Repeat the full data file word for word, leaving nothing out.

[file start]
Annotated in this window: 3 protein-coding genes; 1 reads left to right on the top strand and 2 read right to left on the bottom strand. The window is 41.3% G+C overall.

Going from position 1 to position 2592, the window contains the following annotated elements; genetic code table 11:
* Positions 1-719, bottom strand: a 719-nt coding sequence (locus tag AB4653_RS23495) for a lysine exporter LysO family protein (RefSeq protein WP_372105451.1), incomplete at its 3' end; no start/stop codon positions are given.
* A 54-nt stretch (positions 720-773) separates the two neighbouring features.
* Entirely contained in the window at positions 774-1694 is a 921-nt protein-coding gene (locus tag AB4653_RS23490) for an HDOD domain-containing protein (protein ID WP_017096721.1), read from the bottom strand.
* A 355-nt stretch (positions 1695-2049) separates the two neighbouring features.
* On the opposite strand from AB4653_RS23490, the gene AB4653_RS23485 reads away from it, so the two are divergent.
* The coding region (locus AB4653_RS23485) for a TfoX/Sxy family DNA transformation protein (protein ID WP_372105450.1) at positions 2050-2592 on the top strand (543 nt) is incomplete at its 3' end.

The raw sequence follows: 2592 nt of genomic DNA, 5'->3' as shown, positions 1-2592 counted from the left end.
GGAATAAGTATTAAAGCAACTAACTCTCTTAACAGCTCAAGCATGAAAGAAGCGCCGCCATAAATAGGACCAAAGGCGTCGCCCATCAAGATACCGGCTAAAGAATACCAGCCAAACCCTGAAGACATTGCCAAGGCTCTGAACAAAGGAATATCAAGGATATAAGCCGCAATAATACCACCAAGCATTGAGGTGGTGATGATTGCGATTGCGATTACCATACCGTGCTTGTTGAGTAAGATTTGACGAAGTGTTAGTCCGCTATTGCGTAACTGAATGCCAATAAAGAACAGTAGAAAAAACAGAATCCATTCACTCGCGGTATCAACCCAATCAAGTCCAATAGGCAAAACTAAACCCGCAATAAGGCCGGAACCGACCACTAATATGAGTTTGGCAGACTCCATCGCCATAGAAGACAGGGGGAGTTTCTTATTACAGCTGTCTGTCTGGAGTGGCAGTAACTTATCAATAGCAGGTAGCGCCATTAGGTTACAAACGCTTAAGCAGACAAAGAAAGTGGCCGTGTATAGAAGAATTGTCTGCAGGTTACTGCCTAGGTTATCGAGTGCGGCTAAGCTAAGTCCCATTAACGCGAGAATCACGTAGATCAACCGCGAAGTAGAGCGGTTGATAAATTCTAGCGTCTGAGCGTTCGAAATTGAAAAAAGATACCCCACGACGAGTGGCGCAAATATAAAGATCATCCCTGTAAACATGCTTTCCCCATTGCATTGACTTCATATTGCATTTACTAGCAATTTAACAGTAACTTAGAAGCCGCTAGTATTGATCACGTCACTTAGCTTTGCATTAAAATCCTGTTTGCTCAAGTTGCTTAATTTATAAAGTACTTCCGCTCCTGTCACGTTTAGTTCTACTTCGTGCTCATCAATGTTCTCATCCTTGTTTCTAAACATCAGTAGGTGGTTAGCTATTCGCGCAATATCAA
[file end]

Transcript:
Annotated in this window: 3 protein-coding genes; 1 reads left to right on the top strand and 2 read right to left on the bottom strand. The window is 41.3% G+C overall.

Going from position 1 to position 2592, the window contains the following annotated elements; genetic code table 11:
* Positions 1-719, bottom strand: a 719-nt coding sequence (locus tag AB4653_RS23495) for a lysine exporter LysO family protein (RefSeq protein WP_372105451.1), incomplete at its 3' end; no start/stop codon positions are given.
* A 54-nt stretch (positions 720-773) separates the two neighbouring features.
* Entirely contained in the window at positions 774-1694 is a 921-nt protein-coding gene (locus tag AB4653_RS23490) for an HDOD domain-containing protein (protein ID WP_017096721.1), read from the bottom strand.
* A 355-nt stretch (positions 1695-2049) separates the two neighbouring features.
* On the opposite strand from AB4653_RS23490, the gene AB4653_RS23485 reads away from it, so the two are divergent.
* The coding region (locus AB4653_RS23485) for a TfoX/Sxy family DNA transformation protein (protein ID WP_372105450.1) at positions 2050-2592 on the top strand (543 nt) is incomplete at its 3' end.

The raw sequence follows: 2592 nt of genomic DNA, 5'->3' as shown, positions 1-2592 counted from the left end.
GGAATAAGTATTAAAGCAACTAACTCTCTTAACAGCTCAAGCATGAAAGAAGCGCCGCCATAAATAGGACCAAAGGCGTCGCCCATCAAGATACCGGCTAAAGAATACCAGCCAAACCCTGAAGACATTGCCAAGGCTCTGAACAAAGGAATATCAAGGATATAAGCCGCAATAATACCACCAAGCATTGAGGTGGTGATGATTGCGATTGCGATTACCATACCGTGCTTGTTGAGTAAGATTTGACGAAGTGTTAGTCCGCTATTGCGTAACTGAATGCCAATAAAGAACAGTAGAAAAAACAGAATCCATTCACTCGCGGTATCAACCCAATCAAGTCCAATAGGCAAAACTAAACCCGCAATAAGGCCGGAACCGACCACTAATATGAGTTTGGCAGACTCCATCGCCATAGAAGACAGGGGGAGTTTCTTATTACAGCTGTCTGTCTGGAGTGGCAGTAACTTATCAATAGCAGGTAGCGCCATTAGGTTACAAACGCTTAAGCAGACAAAGAAAGTGGCCGTGTATAGAAGAATTGTCTGCAGGTTACTGCCTAGGTTATCGAGTGCGGCTAAGCTAAGTCCCATTAACGCGAGAATCACGTAGATCAACCGCGAAGTAGAGCGGTTGATAAATTCTAGCGTCTGAGCGTTCGAAATTGAAAAAAGATACCCCACGACGAGTGGCGCAAATATAAAGATCATCCCTGTAAACATGCTTTCCCCATTGCATTGACTTCATATTGCATTTACTAGCAATTTAACAGTAACTTAGAAGCCGCTAGTATTGATCACGTCACTTAGCTTTGCATTAAAATCCTGTTTGCTCAAGTTGCTTAATTTATAAAGTACTTCCGCTCCTGTCACGTTTAGTTCTACTTCGTGCTCATCAATGTTCTCATCCTTGTTTCTAAACATCAGTAGGTGGTTAGCTATTCGCGCAATATCAA